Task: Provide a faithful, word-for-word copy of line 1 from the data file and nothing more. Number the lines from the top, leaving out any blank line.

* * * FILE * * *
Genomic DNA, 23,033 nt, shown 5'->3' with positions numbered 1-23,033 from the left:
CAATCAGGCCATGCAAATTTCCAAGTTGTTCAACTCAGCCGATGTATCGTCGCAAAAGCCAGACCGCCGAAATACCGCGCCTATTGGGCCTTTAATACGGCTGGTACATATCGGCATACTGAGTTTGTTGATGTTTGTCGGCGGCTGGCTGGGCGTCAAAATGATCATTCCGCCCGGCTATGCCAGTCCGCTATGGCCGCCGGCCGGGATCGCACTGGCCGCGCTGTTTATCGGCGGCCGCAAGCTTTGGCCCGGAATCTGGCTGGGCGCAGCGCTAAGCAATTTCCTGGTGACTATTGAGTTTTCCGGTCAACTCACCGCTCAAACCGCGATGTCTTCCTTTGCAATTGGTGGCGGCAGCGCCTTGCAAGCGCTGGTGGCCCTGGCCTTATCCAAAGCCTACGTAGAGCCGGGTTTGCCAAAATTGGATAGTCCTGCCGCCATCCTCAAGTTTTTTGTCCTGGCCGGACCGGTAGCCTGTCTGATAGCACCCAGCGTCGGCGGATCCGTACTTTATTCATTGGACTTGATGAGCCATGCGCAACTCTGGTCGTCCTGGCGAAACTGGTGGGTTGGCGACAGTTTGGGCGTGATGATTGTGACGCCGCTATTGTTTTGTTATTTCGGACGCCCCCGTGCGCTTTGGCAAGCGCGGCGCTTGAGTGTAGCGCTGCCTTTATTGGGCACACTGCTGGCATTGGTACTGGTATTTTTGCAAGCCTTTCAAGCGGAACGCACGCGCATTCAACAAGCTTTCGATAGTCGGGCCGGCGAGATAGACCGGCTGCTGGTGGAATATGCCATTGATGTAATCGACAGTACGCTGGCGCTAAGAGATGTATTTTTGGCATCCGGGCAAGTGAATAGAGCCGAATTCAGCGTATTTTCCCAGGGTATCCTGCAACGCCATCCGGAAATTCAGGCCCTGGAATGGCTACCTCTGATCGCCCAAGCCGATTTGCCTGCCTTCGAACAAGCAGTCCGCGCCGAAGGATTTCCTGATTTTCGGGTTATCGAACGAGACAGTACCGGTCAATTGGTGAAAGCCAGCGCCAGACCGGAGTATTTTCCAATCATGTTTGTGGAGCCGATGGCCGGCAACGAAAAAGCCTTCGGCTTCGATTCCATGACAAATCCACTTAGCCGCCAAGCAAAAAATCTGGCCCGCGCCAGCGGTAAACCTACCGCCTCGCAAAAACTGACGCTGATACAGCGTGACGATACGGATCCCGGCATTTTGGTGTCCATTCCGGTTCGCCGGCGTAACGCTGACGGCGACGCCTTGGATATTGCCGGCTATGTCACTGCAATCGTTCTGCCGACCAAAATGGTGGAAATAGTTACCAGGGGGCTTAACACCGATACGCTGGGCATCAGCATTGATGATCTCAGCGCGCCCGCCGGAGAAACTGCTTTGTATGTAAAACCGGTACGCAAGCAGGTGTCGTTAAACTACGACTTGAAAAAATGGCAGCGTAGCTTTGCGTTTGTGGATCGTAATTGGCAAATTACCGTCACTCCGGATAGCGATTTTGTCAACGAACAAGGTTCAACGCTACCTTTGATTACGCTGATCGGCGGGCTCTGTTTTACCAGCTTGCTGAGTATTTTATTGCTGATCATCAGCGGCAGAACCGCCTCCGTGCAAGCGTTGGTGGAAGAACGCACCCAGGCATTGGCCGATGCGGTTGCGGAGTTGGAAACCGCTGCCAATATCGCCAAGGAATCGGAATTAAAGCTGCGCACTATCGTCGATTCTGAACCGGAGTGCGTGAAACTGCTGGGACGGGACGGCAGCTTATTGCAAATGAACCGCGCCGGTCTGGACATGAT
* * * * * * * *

Genomic DNA, 23,033 nt, shown 5'->3' with positions numbered 1-23,033 from the left: